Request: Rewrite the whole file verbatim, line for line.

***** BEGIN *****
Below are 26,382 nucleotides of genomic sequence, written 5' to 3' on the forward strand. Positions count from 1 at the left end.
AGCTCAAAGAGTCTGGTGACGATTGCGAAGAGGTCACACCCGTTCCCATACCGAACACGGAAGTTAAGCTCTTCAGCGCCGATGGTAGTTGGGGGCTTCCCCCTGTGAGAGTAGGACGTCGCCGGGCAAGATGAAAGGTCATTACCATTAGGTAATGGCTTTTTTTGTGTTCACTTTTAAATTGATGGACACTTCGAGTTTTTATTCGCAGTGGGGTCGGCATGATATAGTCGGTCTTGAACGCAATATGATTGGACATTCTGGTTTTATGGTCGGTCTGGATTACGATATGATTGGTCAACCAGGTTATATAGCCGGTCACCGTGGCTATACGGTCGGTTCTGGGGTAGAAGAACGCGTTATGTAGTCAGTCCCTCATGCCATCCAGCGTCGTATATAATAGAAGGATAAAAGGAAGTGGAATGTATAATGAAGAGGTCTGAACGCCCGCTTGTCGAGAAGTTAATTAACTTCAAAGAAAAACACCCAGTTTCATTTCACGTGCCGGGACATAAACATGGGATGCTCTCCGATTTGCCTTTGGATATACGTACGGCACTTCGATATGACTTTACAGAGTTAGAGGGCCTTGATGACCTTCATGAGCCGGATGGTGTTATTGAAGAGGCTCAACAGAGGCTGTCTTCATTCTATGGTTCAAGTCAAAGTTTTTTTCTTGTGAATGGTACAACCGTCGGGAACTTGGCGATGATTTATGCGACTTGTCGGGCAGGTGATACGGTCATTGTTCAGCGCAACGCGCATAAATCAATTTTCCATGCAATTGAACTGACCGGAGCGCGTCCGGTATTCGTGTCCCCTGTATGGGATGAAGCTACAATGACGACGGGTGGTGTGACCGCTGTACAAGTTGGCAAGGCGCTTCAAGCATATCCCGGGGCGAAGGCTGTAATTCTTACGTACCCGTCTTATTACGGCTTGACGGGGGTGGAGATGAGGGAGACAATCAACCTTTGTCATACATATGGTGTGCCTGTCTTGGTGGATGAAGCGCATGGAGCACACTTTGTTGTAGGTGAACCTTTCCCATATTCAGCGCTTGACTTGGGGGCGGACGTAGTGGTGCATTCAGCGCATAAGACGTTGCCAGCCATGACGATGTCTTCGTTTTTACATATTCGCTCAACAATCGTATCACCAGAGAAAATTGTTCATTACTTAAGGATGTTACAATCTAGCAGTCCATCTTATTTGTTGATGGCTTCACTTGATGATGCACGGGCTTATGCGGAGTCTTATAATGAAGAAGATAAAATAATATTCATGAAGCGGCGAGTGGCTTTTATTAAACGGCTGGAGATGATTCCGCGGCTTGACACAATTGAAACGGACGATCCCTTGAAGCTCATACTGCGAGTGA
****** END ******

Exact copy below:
Below are 26,382 nucleotides of genomic sequence, written 5' to 3' on the forward strand. Positions count from 1 at the left end.
AGCTCAAAGAGTCTGGTGACGATTGCGAAGAGGTCACACCCGTTCCCATACCGAACACGGAAGTTAAGCTCTTCAGCGCCGATGGTAGTTGGGGGCTTCCCCCTGTGAGAGTAGGACGTCGCCGGGCAAGATGAAAGGTCATTACCATTAGGTAATGGCTTTTTTTGTGTTCACTTTTAAATTGATGGACACTTCGAGTTTTTATTCGCAGTGGGGTCGGCATGATATAGTCGGTCTTGAACGCAATATGATTGGACATTCTGGTTTTATGGTCGGTCTGGATTACGATATGATTGGTCAACCAGGTTATATAGCCGGTCACCGTGGCTATACGGTCGGTTCTGGGGTAGAAGAACGCGTTATGTAGTCAGTCCCTCATGCCATCCAGCGTCGTATATAATAGAAGGATAAAAGGAAGTGGAATGTATAATGAAGAGGTCTGAACGCCCGCTTGTCGAGAAGTTAATTAACTTCAAAGAAAAACACCCAGTTTCATTTCACGTGCCGGGACATAAACATGGGATGCTCTCCGATTTGCCTTTGGATATACGTACGGCACTTCGATATGACTTTACAGAGTTAGAGGGCCTTGATGACCTTCATGAGCCGGATGGTGTTATTGAAGAGGCTCAACAGAGGCTGTCTTCATTCTATGGTTCAAGTCAAAGTTTTTTTCTTGTGAATGGTACAACCGTCGGGAACTTGGCGATGATTTATGCGACTTGTCGGGCAGGTGATACGGTCATTGTTCAGCGCAACGCGCATAAATCAATTTTCCATGCAATTGAACTGACCGGAGCGCGTCCGGTATTCGTGTCCCCTGTATGGGATGAAGCTACAATGACGACGGGTGGTGTGACCGCTGTACAAGTTGGCAAGGCGCTTCAAGCATATCCCGGGGCGAAGGCTGTAATTCTTACGTACCCGTCTTATTACGGCTTGACGGGGGTGGAGATGAGGGAGACAATCAACCTTTGTCATACATATGGTGTGCCTGTCTTGGTGGATGAAGCGCATGGAGCACACTTTGTTGTAGGTGAACCTTTCCCATATTCAGCGCTTGACTTGGGGGCGGACGTAGTGGTGCATTCAGCGCATAAGACGTTGCCAGCCATGACGATGTCTTCGTTTTTACATATTCGCTCAACAATCGTATCACCAGAGAAAATTGTTCATTACTTAAGGATGTTACAATCTAGCAGTCCATCTTATTTGTTGATGGCTTCACTTGATGATGCACGGGCTTATGCGGAGTCTTATAATGAAGAAGATAAAATAATATTCATGAAGCGGCGAGTGGCTTTTATTAAACGGCTGGAGATGATTCCGCGGCTTGACACAATTGAAACGGACGATCCCTTGAAGCTCATACTGCGAGTGA